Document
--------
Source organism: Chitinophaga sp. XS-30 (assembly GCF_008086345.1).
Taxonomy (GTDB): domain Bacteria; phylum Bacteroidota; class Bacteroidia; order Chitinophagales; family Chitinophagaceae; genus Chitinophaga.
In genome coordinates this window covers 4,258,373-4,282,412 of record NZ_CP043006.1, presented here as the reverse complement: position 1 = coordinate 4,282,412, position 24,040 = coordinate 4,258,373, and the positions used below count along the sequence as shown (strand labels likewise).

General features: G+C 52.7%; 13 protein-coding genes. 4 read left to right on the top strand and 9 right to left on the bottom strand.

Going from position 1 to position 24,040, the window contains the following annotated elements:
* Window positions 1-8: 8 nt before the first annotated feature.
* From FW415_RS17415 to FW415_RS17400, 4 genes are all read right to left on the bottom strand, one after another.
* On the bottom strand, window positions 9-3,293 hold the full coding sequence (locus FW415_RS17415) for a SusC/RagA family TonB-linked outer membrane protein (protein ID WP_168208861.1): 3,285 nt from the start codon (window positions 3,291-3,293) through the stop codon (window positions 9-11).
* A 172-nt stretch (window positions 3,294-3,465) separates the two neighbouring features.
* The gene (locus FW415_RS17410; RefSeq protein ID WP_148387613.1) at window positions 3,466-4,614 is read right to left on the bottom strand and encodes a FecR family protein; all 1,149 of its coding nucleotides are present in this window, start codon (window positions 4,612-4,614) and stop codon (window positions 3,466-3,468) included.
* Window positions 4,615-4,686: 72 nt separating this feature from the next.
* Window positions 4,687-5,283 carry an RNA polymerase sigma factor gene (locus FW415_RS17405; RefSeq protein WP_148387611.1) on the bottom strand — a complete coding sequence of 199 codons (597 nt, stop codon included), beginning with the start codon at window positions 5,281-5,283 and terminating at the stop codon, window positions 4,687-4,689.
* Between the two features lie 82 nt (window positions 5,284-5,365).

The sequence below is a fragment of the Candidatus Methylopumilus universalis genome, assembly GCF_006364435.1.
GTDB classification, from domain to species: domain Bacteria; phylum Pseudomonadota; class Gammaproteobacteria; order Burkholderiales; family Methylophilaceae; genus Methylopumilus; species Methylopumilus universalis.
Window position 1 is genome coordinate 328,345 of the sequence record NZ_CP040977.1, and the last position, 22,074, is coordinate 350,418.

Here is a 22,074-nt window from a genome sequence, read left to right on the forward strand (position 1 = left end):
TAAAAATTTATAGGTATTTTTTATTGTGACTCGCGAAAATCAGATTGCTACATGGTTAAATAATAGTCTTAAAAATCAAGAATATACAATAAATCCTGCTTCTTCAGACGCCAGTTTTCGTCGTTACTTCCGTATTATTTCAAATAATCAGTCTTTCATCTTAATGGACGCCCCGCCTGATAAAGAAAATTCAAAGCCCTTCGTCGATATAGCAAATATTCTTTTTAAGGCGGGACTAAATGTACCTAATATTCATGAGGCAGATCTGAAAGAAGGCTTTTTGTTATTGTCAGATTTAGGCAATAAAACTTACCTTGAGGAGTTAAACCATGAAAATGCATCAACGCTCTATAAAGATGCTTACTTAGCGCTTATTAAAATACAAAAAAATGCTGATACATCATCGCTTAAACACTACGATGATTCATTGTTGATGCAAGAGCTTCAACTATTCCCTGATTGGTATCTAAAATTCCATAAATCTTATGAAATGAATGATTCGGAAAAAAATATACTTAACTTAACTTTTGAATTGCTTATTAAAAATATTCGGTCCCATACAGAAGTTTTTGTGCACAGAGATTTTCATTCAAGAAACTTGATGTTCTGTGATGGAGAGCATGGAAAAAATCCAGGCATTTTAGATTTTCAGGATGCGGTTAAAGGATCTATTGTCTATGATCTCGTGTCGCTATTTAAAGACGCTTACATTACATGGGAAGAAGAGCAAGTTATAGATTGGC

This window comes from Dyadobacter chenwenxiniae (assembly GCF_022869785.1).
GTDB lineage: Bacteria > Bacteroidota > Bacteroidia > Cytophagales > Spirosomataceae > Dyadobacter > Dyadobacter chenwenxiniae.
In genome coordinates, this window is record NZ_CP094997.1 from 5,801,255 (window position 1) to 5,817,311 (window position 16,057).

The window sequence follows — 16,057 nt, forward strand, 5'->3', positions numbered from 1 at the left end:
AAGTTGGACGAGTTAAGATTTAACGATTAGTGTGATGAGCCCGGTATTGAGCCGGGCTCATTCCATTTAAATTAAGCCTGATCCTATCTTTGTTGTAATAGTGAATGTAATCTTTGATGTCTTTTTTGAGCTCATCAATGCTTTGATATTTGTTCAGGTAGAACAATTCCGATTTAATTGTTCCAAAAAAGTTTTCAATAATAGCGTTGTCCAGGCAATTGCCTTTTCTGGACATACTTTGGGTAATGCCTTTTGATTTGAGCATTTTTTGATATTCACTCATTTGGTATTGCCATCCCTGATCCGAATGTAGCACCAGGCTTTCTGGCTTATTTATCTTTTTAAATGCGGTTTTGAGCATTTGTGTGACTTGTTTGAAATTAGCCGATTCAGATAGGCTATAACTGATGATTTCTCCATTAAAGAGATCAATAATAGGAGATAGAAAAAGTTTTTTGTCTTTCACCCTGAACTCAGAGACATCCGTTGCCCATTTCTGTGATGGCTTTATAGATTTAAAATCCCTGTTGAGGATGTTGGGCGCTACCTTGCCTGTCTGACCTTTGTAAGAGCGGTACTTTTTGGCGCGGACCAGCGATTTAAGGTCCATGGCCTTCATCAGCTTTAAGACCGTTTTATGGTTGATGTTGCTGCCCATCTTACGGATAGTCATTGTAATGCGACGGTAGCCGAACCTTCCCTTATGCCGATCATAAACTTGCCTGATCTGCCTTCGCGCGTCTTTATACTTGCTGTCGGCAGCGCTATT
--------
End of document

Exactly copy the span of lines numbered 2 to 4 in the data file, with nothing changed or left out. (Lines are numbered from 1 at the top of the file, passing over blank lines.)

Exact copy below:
Taxonomy (GTDB): domain Bacteria; phylum Bacteroidota; class Bacteroidia; order Chitinophagales; family Chitinophagaceae; genus Chitinophaga.
In genome coordinates this window covers 4,258,373-4,282,412 of record NZ_CP043006.1, presented here as the reverse complement: position 1 = coordinate 4,282,412, position 24,040 = coordinate 4,258,373, and the positions used below count along the sequence as shown (strand labels likewise).

General features: G+C 52.7%; 13 protein-coding genes. 4 read left to right on the top strand and 9 right to left on the bottom strand.